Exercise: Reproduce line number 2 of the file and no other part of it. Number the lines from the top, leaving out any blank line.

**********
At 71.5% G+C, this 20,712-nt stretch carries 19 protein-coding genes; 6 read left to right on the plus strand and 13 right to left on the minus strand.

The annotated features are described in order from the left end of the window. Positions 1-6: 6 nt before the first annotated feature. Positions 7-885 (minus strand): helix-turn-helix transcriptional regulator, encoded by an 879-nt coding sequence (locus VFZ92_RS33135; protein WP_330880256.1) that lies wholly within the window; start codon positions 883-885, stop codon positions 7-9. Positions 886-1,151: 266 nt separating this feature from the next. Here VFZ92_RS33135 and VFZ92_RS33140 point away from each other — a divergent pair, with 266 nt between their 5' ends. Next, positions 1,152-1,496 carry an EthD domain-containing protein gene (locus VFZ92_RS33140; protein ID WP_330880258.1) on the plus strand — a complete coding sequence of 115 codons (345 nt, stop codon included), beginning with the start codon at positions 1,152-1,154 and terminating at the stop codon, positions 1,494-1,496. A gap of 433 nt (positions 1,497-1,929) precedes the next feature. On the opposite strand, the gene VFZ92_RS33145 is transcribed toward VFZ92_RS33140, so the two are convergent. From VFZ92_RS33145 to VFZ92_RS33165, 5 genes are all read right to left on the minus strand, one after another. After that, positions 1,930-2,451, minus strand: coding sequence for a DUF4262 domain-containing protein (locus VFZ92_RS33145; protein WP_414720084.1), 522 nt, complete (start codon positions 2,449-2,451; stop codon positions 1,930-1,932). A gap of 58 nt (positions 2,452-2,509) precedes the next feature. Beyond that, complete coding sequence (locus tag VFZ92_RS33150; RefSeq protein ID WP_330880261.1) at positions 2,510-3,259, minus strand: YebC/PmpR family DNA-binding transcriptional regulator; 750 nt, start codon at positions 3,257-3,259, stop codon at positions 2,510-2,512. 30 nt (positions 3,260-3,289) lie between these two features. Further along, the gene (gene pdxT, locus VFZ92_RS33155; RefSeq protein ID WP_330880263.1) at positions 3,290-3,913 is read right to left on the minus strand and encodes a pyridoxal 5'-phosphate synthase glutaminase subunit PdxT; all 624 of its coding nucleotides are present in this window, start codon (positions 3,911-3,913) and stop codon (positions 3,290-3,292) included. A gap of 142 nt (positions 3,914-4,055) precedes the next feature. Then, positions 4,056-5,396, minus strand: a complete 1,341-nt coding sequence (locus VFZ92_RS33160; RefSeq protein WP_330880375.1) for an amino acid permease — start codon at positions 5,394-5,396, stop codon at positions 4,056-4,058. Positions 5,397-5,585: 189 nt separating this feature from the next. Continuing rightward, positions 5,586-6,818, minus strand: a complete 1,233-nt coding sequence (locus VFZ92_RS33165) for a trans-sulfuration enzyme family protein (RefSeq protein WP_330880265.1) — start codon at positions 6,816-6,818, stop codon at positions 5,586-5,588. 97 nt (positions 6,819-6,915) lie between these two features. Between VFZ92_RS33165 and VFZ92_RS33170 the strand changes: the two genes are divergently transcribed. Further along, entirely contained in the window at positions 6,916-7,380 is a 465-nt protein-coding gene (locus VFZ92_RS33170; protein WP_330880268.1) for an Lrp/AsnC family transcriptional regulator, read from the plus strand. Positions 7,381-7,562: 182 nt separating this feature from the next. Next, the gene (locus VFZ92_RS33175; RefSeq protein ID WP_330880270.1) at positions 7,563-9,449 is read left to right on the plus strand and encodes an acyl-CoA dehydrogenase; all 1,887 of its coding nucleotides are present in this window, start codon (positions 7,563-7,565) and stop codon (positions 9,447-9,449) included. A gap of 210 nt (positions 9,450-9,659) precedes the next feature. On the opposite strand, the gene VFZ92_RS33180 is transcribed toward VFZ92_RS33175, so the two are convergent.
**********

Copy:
The annotated features are described in order from the left end of the window. Positions 1-6: 6 nt before the first annotated feature. Positions 7-885 (minus strand): helix-turn-helix transcriptional regulator, encoded by an 879-nt coding sequence (locus VFZ92_RS33135; protein WP_330880256.1) that lies wholly within the window; start codon positions 883-885, stop codon positions 7-9. Positions 886-1,151: 266 nt separating this feature from the next. Here VFZ92_RS33135 and VFZ92_RS33140 point away from each other — a divergent pair, with 266 nt between their 5' ends. Next, positions 1,152-1,496 carry an EthD domain-containing protein gene (locus VFZ92_RS33140; protein ID WP_330880258.1) on the plus strand — a complete coding sequence of 115 codons (345 nt, stop codon included), beginning with the start codon at positions 1,152-1,154 and terminating at the stop codon, positions 1,494-1,496. A gap of 433 nt (positions 1,497-1,929) precedes the next feature. On the opposite strand, the gene VFZ92_RS33145 is transcribed toward VFZ92_RS33140, so the two are convergent. From VFZ92_RS33145 to VFZ92_RS33165, 5 genes are all read right to left on the minus strand, one after another. After that, positions 1,930-2,451, minus strand: coding sequence for a DUF4262 domain-containing protein (locus VFZ92_RS33145; protein WP_414720084.1), 522 nt, complete (start codon positions 2,449-2,451; stop codon positions 1,930-1,932). A gap of 58 nt (positions 2,452-2,509) precedes the next feature. Beyond that, complete coding sequence (locus tag VFZ92_RS33150; RefSeq protein ID WP_330880261.1) at positions 2,510-3,259, minus strand: YebC/PmpR family DNA-binding transcriptional regulator; 750 nt, start codon at positions 3,257-3,259, stop codon at positions 2,510-2,512. 30 nt (positions 3,260-3,289) lie between these two features. Further along, the gene (gene pdxT, locus VFZ92_RS33155; RefSeq protein ID WP_330880263.1) at positions 3,290-3,913 is read right to left on the minus strand and encodes a pyridoxal 5'-phosphate synthase glutaminase subunit PdxT; all 624 of its coding nucleotides are present in this window, start codon (positions 3,911-3,913) and stop codon (positions 3,290-3,292) included. A gap of 142 nt (positions 3,914-4,055) precedes the next feature. Then, positions 4,056-5,396, minus strand: a complete 1,341-nt coding sequence (locus VFZ92_RS33160; RefSeq protein WP_330880375.1) for an amino acid permease — start codon at positions 5,394-5,396, stop codon at positions 4,056-4,058. Positions 5,397-5,585: 189 nt separating this feature from the next. Continuing rightward, positions 5,586-6,818, minus strand: a complete 1,233-nt coding sequence (locus VFZ92_RS33165) for a trans-sulfuration enzyme family protein (RefSeq protein WP_330880265.1) — start codon at positions 6,816-6,818, stop codon at positions 5,586-5,588. 97 nt (positions 6,819-6,915) lie between these two features. Between VFZ92_RS33165 and VFZ92_RS33170 the strand changes: the two genes are divergently transcribed. Further along, entirely contained in the window at positions 6,916-7,380 is a 465-nt protein-coding gene (locus VFZ92_RS33170; protein WP_330880268.1) for an Lrp/AsnC family transcriptional regulator, read from the plus strand. Positions 7,381-7,562: 182 nt separating this feature from the next. Next, the gene (locus VFZ92_RS33175; RefSeq protein ID WP_330880270.1) at positions 7,563-9,449 is read left to right on the plus strand and encodes an acyl-CoA dehydrogenase; all 1,887 of its coding nucleotides are present in this window, start codon (positions 7,563-7,565) and stop codon (positions 9,447-9,449) included. A gap of 210 nt (positions 9,450-9,659) precedes the next feature. On the opposite strand, the gene VFZ92_RS33180 is transcribed toward VFZ92_RS33175, so the two are convergent.